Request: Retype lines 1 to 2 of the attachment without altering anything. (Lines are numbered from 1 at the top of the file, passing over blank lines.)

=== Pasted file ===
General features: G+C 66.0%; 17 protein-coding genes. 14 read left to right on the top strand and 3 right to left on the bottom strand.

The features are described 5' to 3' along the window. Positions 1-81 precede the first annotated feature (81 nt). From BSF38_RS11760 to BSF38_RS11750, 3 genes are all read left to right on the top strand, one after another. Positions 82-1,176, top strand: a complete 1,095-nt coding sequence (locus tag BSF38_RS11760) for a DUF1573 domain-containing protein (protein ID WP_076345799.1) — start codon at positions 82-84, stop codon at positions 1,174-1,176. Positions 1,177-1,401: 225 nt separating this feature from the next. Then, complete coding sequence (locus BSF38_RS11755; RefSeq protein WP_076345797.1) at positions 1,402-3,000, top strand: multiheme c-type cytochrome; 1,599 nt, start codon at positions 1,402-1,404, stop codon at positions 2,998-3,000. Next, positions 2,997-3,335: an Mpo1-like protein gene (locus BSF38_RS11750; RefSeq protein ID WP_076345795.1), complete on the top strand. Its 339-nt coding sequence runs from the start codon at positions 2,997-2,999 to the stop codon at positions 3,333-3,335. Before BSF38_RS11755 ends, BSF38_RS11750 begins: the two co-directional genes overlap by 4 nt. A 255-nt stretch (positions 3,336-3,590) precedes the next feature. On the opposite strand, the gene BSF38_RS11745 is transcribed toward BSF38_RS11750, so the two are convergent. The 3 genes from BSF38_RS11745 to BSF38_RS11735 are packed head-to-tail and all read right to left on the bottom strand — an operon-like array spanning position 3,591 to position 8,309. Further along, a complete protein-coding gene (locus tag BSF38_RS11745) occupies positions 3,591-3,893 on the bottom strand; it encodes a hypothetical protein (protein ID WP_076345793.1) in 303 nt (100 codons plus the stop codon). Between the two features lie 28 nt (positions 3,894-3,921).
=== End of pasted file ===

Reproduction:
General features: G+C 66.0%; 17 protein-coding genes. 14 read left to right on the top strand and 3 right to left on the bottom strand.

The features are described 5' to 3' along the window. Positions 1-81 precede the first annotated feature (81 nt). From BSF38_RS11760 to BSF38_RS11750, 3 genes are all read left to right on the top strand, one after another. Positions 82-1,176, top strand: a complete 1,095-nt coding sequence (locus tag BSF38_RS11760) for a DUF1573 domain-containing protein (protein ID WP_076345799.1) — start codon at positions 82-84, stop codon at positions 1,174-1,176. Positions 1,177-1,401: 225 nt separating this feature from the next. Then, complete coding sequence (locus BSF38_RS11755; RefSeq protein WP_076345797.1) at positions 1,402-3,000, top strand: multiheme c-type cytochrome; 1,599 nt, start codon at positions 1,402-1,404, stop codon at positions 2,998-3,000. Next, positions 2,997-3,335: an Mpo1-like protein gene (locus BSF38_RS11750; RefSeq protein ID WP_076345795.1), complete on the top strand. Its 339-nt coding sequence runs from the start codon at positions 2,997-2,999 to the stop codon at positions 3,333-3,335. Before BSF38_RS11755 ends, BSF38_RS11750 begins: the two co-directional genes overlap by 4 nt. A 255-nt stretch (positions 3,336-3,590) precedes the next feature. On the opposite strand, the gene BSF38_RS11745 is transcribed toward BSF38_RS11750, so the two are convergent. The 3 genes from BSF38_RS11745 to BSF38_RS11735 are packed head-to-tail and all read right to left on the bottom strand — an operon-like array spanning position 3,591 to position 8,309. Further along, a complete protein-coding gene (locus tag BSF38_RS11745) occupies positions 3,591-3,893 on the bottom strand; it encodes a hypothetical protein (protein ID WP_076345793.1) in 303 nt (100 codons plus the stop codon). Between the two features lie 28 nt (positions 3,894-3,921).